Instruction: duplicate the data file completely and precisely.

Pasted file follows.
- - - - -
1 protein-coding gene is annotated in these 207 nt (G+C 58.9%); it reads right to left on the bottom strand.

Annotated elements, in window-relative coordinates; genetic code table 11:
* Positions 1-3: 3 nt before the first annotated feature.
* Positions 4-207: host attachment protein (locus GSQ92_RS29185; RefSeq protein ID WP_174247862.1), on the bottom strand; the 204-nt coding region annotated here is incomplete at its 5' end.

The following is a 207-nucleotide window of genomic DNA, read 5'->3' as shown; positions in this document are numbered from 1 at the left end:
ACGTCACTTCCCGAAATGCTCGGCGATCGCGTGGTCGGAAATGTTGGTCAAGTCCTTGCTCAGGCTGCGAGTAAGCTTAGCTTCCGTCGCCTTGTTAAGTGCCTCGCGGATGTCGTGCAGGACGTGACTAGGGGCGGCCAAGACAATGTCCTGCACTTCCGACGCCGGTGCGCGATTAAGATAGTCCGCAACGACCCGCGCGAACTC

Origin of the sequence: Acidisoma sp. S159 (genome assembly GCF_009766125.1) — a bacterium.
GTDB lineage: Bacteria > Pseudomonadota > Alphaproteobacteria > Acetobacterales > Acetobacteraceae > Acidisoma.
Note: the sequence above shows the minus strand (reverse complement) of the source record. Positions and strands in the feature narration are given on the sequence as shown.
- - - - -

1 protein-coding gene is annotated in these 207 nt (G+C 58.9%); it reads right to left on the bottom strand.

Annotated elements, in window-relative coordinates; genetic code table 11:
* Positions 1-3: 3 nt before the first annotated feature.
* Positions 4-207: host attachment protein (locus GSQ92_RS29185; RefSeq protein ID WP_174247862.1), on the bottom strand; the 204-nt coding region annotated here is incomplete at its 5' end.

The following is a 207-nucleotide window of genomic DNA, read 5'->3' as shown; positions in this document are numbered from 1 at the left end:
ACGTCACTTCCCGAAATGCTCGGCGATCGCGTGGTCGGAAATGTTGGTCAAGTCCTTGCTCAGGCTGCGAGTAAGCTTAGCTTCCGTCGCCTTGTTAAGTGCCTCGCGGATGTCGTGCAGGACGTGACTAGGGGCGGCCAAGACAATGTCCTGCACTTCCGACGCCGGTGCGCGATTAAGATAGTCCGCAACGACCCGCGCGAACTC

Origin of the sequence: Acidisoma sp. S159 (genome assembly GCF_009766125.1) — a bacterium.
GTDB lineage: Bacteria > Pseudomonadota > Alphaproteobacteria > Acetobacterales > Acetobacteraceae > Acidisoma.
Note: the sequence above shows the minus strand (reverse complement) of the source record. Positions and strands in the feature narration are given on the sequence as shown.